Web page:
Sunday, March 27, 2011

Civil 3D - Report Customization

If you love the out of the box reporting capabilities of Civil 3D you can stop reading this post and move on to the next one (may I suggest Brian Hailey’s recent post?), if not then read on.

If you find that you are exporting information from Civil 3D to Excel or Word and then modifying the look of the reports, then you probably should look into report customization. If you used a competing product that had a certain look to them and it isn’t available in Civil 3D and you want the same look,  then you may want to create a custom report to produce the same look as the previous software package. If you want to extract information (maybe calculating the number of rings required for all of the manholes in a sewer network) from the Civil 3D model and present it in a specific format you may want to look into report customization.

Autodesk has been nice enough to provide the source code for the report so you (or someone for you) can create new reports.

You can revise both the XML reporting and .NET reports that ship with the product. If you didn’t know they SNAGHTML17116012existed, check them out in the Toolbox portion of Toolspace.

To modify the XML reports you can edit the various xsl and xml files located in this folder:

C:\ProgramData\Autodesk\C3D 2011\enu\Data\Reports\xsl

You can edit the files using Notepad or a one of the xsl editor programs that are available. At this point I’ve only used Notepad so I can’t recommend an xsl editor (although I do know the full version of Microsoft Visual Studio doesn’t let you work with them).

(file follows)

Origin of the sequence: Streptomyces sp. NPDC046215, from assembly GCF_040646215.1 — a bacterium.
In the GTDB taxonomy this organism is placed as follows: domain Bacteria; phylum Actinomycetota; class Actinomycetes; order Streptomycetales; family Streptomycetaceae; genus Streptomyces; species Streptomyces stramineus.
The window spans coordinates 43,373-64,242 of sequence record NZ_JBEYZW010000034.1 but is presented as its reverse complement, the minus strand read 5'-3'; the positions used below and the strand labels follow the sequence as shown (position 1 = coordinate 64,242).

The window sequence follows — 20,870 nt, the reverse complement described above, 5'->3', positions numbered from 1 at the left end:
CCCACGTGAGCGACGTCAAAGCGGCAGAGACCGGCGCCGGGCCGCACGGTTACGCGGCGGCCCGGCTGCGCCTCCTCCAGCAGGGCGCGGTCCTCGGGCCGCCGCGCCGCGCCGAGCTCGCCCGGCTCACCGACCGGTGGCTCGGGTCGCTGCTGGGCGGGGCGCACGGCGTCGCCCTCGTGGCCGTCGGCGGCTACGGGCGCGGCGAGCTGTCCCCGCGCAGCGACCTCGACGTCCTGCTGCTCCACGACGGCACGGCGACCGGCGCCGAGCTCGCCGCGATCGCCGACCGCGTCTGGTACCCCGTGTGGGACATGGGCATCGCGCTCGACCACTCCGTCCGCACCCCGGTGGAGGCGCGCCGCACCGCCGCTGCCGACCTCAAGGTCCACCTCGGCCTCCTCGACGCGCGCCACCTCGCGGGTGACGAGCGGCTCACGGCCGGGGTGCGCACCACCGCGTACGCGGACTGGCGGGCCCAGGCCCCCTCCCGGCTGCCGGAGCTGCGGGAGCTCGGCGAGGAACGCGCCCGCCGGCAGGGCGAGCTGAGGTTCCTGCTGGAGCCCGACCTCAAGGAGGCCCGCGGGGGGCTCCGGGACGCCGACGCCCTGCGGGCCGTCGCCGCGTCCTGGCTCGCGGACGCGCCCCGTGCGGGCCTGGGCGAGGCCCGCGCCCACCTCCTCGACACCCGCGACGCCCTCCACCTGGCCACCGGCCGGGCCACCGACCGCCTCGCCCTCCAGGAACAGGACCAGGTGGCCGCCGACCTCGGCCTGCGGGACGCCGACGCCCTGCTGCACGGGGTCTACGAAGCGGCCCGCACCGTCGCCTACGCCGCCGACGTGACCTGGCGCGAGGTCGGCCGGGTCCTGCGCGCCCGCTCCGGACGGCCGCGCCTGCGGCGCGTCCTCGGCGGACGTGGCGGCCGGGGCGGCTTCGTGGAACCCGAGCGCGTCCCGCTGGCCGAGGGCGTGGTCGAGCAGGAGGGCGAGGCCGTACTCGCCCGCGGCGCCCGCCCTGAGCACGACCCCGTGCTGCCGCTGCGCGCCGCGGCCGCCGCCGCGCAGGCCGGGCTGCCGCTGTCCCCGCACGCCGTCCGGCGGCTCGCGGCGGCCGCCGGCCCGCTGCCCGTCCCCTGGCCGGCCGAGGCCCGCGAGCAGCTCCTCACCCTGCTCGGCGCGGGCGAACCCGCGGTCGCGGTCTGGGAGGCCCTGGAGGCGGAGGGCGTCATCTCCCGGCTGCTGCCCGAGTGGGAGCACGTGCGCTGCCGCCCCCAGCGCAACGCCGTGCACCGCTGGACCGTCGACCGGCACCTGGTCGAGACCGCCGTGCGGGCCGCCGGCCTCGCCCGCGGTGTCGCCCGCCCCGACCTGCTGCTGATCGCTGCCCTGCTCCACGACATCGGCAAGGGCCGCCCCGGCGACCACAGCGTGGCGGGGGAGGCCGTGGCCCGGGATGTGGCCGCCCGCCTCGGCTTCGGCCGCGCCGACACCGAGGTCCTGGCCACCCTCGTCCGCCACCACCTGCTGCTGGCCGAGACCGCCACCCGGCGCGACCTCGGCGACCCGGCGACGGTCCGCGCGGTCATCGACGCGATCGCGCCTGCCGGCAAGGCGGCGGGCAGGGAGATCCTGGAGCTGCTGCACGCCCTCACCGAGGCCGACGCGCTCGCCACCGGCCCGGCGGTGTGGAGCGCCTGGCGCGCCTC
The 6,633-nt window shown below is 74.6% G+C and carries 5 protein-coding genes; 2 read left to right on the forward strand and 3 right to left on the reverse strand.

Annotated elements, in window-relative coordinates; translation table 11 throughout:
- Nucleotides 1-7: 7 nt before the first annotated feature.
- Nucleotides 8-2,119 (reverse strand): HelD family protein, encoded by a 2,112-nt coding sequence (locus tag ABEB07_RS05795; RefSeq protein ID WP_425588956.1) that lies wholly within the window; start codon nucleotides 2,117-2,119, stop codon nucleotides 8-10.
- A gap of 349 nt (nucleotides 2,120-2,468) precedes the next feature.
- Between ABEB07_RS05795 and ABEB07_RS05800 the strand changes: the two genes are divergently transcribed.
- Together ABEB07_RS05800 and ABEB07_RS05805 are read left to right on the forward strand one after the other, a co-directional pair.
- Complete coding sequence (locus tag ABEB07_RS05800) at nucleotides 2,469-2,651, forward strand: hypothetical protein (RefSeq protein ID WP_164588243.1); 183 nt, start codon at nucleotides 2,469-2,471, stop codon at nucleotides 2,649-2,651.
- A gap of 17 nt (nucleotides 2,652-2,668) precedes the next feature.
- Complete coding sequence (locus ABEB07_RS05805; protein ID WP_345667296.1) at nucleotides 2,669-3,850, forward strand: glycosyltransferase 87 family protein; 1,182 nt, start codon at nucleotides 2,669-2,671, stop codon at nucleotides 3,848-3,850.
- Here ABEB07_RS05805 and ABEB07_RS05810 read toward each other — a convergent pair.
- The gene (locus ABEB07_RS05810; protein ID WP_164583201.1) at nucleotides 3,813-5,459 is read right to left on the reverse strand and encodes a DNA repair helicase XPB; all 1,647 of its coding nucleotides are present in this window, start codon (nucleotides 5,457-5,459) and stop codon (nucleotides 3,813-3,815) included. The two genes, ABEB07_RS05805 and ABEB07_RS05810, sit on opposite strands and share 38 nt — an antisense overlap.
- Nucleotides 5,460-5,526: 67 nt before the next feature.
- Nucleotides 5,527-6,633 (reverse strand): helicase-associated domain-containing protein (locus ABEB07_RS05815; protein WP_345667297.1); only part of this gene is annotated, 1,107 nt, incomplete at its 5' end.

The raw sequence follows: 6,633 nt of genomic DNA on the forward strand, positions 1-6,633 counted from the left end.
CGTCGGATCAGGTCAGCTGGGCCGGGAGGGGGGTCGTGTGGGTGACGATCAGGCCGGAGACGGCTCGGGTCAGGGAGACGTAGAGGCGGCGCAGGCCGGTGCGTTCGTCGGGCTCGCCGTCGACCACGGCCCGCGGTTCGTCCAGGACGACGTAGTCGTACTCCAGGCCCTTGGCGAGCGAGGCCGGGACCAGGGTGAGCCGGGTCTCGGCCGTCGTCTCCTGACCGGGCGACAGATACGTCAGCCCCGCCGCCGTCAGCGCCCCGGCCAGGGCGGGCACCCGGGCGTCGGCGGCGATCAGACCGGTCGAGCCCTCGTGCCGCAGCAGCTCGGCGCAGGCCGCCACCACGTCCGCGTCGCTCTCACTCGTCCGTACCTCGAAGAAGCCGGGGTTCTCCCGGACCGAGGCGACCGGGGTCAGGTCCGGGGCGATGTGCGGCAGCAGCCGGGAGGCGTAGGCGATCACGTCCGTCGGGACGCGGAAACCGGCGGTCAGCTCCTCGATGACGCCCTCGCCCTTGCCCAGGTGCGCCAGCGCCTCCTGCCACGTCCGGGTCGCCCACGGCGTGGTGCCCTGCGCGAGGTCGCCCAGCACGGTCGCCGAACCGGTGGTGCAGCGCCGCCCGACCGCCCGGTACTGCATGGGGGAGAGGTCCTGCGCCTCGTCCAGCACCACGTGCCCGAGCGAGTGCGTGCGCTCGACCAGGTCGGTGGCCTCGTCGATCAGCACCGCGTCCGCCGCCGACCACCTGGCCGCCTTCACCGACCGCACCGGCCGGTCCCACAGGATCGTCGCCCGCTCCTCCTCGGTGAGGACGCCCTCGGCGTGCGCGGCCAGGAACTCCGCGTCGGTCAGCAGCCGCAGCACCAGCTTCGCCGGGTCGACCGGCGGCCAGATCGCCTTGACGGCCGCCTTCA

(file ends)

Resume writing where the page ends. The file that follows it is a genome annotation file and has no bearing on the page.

Once you understand the structure and how the files are linked together it isn’t that hard to modify them. But unless I’m doing something quick and easy I’ll create the report using .NET.

Autodesk has also provided all of the source code for the .NET reports. They are located in this folder:

C:\ProgramData\Autodesk\C3D 2011\enu\Data\Reports\Net\Source

To modify the .NET reports you can use the Microsoft Visual Studio (or another IDE program). The structure of the reports is pretty straight forward and provide a good foundation for creating your own reports.

The other alternative is to have someone else do the customization for you, someone like me. If you are interested you can email me to find out more information.


R.K. McSwain said...

Thanks for the info. We were able to modify the Parcel Inverse report so that it includes Acres in addition to Sq. Ft.

David Ramirez said...

I want to put a revised .xsl file on a server so other people can use what I have created. What path on their computers do I change to get changes to be automatically updated?


Christopher Fugitt said...

In the toolbox dialog box there is a button at the top for the settings. You can change where the XSL reports point at from there. I don't think you can do the same change for the .NET reports due to Window permission issues.

Cyberflow said...

Hi there, i am pretty curious to know ...

How did you create your different directories for the Report Manger ?

Christopher Fugitt said...

Here is how:


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